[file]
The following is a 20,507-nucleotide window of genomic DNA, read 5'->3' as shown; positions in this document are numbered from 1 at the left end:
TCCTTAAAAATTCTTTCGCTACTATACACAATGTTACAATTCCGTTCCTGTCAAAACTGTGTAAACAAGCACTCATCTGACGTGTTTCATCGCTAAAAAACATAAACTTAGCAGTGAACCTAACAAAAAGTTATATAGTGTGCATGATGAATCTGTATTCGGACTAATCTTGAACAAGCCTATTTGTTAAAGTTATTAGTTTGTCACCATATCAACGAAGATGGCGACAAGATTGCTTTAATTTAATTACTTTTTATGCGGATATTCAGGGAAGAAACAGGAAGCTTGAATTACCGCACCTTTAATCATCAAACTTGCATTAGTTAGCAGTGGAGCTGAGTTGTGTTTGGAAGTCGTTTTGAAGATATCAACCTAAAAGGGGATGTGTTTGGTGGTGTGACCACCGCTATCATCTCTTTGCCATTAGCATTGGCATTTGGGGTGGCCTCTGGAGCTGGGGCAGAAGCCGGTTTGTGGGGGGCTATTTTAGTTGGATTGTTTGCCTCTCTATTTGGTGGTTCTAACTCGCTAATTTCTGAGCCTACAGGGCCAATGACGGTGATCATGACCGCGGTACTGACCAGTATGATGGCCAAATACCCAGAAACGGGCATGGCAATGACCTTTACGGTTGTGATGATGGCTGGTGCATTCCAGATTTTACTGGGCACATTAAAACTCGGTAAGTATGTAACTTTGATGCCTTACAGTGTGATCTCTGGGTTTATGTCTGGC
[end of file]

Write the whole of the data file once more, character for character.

The following is a 20,507-nucleotide window of genomic DNA, read 5'->3' as shown; positions in this document are numbered from 1 at the left end:
TCCTTAAAAATTCTTTCGCTACTATACACAATGTTACAATTCCGTTCCTGTCAAAACTGTGTAAACAAGCACTCATCTGACGTGTTTCATCGCTAAAAAACATAAACTTAGCAGTGAACCTAACAAAAAGTTATATAGTGTGCATGATGAATCTGTATTCGGACTAATCTTGAACAAGCCTATTTGTTAAAGTTATTAGTTTGTCACCATATCAACGAAGATGGCGACAAGATTGCTTTAATTTAATTACTTTTTATGCGGATATTCAGGGAAGAAACAGGAAGCTTGAATTACCGCACCTTTAATCATCAAACTTGCATTAGTTAGCAGTGGAGCTGAGTTGTGTTTGGAAGTCGTTTTGAAGATATCAACCTAAAAGGGGATGTGTTTGGTGGTGTGACCACCGCTATCATCTCTTTGCCATTAGCATTGGCATTTGGGGTGGCCTCTGGAGCTGGGGCAGAAGCCGGTTTGTGGGGGGCTATTTTAGTTGGATTGTTTGCCTCTCTATTTGGTGGTTCTAACTCGCTAATTTCTGAGCCTACAGGGCCAATGACGGTGATCATGACCGCGGTACTGACCAGTATGATGGCCAAATACCCAGAAACGGGCATGGCAATGACCTTTACGGTTGTGATGATGGCTGGTGCATTCCAGATTTTACTGGGCACATTAAAACTCGGTAAGTATGTAACTTTGATGCCTTACAGTGTGATCTCTGGGTTTATGTCTGGC